San Francisco is a vibrant and diverse city made up of people from different backgrounds and cultures. Apart from the geographical divide with pocket communities like Chinatown and Little Italy, it can be daunting and difficult for people to integrate into society and leave people in search for a sense of belonging.   


8 months



Meraki is a social entrepreneurship grounded in fostering deeper meaningful connections between people by initiating conversations through play.



Design Research, Social Impact, Service Design


My Role

Design Strategy, Research, Rapid and High-fidelity Prototyping (physical games), Copywriting and Scripting



In order to better understand the challenge and the bigger system, we conducted observations in public areas, noting down the interactions between people. To better understand the user's perspective, we set up survey boxes with questions about belonging in CCA for 3 weeks, and we changed these weekly. In addition to that, we sent out photographic cultural probes to our acquaintances and conducted interviews of long term residents and people who had just moved to the bay area.


Inspired by the The Feast by Jerri Chou we hosted a small multi-cultural dinner themed around "Belonging" and got to observe people sharing experiences of belonging. We were also given the opportunity by Scott Shigeoka to host the dinner for the team and crew of Second Chance, as part of the Re-imagine: End of Life festival in San Francisco. We got to observe people meeting each other for the first time, and get in deep conversations around belonging, identity, culture, and end of life, which gave us a much broader perspective on the topic.



How might we design games in a way that the fun and shared experience helps people connect and also form deeper connections?



Based on our research findings, we founded Meraki. Inspired by people and focused on helping build deeper meaningful connections,  the aim is to bring people together in order to initiate conversations, and give everyone a chance to be seen, be heard, and feel like they belong.

Our main concept is hacking existing games and designing them with a purpose to foster deeper connections. Leveraging the shared, common mental model of popular games in order to reduce the anxiety of learning a new game and make it easier to have conversations.




Language should not be a barrier in getting to know someone new so this version of charades is all about building connections through motion. In this version, players act out answers to quirky, personal questions helping them learn more about each other.

Our most interesting finding was that being silly helped our players get comfortable and get over any awkwardness. Through our user testing sessions we found that out players wanted a tangible takeaway after playing the game. We added a twist to the end of the game where players have to create their own handshake before they end the round. This became their own secret language and souvenir from their shared moment.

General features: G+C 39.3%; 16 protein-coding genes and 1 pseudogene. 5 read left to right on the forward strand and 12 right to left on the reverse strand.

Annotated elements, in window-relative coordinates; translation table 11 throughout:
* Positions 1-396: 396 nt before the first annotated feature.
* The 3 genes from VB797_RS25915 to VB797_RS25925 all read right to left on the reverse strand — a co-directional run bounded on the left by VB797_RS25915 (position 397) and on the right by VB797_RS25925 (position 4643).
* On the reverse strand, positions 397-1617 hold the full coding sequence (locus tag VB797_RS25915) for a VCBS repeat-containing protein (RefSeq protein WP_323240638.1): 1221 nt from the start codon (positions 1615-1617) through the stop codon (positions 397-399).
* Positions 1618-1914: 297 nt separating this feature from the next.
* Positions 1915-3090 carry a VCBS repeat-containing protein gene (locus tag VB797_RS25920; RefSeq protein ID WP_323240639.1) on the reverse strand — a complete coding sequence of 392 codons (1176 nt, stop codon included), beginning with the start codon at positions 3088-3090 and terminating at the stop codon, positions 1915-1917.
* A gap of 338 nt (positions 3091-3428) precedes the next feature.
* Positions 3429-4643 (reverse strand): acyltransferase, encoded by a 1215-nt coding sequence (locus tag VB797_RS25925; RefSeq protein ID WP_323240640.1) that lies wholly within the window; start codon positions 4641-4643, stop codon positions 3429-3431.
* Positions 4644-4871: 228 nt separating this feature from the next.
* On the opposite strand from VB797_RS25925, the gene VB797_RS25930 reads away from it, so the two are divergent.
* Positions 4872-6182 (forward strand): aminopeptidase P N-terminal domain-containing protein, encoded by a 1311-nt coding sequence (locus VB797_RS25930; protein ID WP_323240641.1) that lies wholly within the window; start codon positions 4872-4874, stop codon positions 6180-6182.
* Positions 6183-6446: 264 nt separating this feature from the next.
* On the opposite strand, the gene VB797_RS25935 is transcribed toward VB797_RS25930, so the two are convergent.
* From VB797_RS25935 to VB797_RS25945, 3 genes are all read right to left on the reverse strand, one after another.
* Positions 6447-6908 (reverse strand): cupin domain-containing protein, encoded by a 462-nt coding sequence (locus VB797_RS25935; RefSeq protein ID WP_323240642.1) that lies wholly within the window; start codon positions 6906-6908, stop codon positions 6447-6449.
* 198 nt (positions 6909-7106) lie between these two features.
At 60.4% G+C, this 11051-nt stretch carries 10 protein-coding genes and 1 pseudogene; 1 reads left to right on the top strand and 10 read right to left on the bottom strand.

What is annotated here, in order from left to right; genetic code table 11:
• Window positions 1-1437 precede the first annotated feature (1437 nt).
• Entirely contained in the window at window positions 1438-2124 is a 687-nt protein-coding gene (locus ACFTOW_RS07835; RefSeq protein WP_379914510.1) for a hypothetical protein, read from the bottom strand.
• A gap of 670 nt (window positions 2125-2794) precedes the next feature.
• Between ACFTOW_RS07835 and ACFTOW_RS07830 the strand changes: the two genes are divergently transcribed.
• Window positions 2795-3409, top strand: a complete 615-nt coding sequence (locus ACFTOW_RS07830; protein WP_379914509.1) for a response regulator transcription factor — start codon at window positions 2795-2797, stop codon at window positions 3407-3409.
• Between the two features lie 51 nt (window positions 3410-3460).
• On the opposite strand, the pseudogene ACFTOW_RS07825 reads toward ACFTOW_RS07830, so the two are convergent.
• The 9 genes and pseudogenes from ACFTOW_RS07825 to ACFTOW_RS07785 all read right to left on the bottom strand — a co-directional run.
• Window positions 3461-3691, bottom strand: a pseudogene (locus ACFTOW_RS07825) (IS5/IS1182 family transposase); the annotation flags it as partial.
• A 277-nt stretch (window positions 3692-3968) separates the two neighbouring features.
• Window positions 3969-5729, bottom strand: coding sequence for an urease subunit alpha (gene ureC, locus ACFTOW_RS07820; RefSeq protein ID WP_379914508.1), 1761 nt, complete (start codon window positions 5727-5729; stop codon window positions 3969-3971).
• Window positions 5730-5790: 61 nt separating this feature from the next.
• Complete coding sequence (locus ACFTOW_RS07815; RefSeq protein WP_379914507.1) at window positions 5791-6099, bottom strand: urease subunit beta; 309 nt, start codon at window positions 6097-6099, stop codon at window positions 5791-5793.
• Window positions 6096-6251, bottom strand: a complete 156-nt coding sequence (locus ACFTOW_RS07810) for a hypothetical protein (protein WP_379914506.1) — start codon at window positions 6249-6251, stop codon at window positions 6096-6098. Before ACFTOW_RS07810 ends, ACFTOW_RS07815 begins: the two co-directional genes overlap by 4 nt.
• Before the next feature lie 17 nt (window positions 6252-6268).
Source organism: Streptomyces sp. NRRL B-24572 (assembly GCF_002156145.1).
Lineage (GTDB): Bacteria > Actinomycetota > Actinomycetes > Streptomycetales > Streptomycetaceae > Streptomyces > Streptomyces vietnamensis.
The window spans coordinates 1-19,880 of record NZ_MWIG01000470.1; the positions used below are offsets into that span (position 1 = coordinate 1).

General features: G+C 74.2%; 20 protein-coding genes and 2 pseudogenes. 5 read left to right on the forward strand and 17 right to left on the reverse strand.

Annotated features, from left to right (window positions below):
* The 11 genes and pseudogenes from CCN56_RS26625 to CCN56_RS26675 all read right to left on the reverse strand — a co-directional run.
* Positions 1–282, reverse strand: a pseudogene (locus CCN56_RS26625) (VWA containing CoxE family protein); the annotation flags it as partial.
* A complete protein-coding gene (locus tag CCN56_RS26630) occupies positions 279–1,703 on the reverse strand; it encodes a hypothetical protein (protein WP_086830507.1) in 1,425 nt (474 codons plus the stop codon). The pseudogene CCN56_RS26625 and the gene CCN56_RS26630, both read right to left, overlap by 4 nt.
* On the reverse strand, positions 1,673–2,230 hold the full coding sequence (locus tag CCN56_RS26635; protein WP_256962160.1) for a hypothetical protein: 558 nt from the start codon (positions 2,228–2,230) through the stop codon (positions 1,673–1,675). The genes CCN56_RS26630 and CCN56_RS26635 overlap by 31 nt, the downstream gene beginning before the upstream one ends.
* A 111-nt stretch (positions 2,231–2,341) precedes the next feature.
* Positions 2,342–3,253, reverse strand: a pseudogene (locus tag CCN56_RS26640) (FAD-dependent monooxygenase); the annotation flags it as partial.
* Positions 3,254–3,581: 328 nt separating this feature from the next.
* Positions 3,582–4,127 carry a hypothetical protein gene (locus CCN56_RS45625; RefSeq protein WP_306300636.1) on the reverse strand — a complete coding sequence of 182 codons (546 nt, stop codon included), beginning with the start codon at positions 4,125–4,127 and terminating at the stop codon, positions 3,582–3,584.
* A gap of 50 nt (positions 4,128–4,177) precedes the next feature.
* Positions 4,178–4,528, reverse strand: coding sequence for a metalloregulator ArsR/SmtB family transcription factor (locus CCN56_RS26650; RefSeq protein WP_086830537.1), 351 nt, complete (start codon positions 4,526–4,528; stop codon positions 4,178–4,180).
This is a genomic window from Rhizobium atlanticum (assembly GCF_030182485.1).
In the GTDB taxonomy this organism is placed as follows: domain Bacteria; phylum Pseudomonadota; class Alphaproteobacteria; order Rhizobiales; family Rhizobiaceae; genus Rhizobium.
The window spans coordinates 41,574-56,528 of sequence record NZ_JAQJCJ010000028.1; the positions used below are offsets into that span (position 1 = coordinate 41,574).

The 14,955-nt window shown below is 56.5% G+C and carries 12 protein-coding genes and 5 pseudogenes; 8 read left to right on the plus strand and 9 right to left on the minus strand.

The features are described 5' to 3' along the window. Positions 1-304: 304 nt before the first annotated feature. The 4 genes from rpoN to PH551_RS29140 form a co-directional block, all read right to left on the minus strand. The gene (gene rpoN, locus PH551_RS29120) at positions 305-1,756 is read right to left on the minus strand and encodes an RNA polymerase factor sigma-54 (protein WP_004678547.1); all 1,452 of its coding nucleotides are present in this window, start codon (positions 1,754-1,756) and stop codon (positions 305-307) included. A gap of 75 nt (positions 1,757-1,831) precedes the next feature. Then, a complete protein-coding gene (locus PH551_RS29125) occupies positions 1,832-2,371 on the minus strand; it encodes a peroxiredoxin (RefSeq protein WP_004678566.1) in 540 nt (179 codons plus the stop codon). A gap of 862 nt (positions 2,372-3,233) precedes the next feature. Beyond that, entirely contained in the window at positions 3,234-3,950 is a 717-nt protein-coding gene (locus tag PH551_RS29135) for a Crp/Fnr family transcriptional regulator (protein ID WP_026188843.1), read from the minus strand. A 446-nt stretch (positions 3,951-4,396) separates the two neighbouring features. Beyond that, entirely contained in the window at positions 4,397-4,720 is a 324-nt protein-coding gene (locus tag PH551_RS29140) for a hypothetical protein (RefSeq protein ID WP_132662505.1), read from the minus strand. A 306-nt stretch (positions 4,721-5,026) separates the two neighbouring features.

Physically making something is always a fun way to connect with someone. The Jenga pieces become building blocks and create castles of conversations. We designed categories and question prompts which would let players dive deeper and help the conversation flow smoother.

During our user-testing, we found that the collapsing Jenga tower would awkwardly stop the conversation. So in the final version, instead of removing blocks, players would be adding the Jenga blocks to build a tower as they answered questions. The growing tower became a metaphor of the growing conversation and the developing relationship between the players.



We really wanted to give players and opportunity to open up about their emotions. So we designed this version of strategy where monetary value is traded in exchanges of life stories. Instead of buying property around the board, players buy categories representing the phases of life which allows them to ask any related questions as and when other players land in their section. And since we gave the power of asking questions to the players this gave them a chance to open up and talk about deep personal topics.

After user-testing the game, we realized that players wanted the flexibility to ask questions. So in the final version we empowered players to ask any related topic questions as and when other players land in their section. Giving this power of asking questions to the players this gave them a chance to open up and talk about deep personal topics.





We launched our Meraki website where people can learn more about the project, and download the games for free. In addition to that, we have our  Facebook and Instagram pages where we post pictures sent to us by our players, and we celebrate the connections made through Meraki.



Working on the games and developing them to help spark conversations and connections was an iterative process as the language we used had an impact on the final outcome when our participants tested the games. 

Learning about the small things that start a connection between strangers and then seeing those connections grow was an encouraging validation. One way to make this validation stronger would be if we had a method to measure or track the emotional impact that this intervention has in the longterm.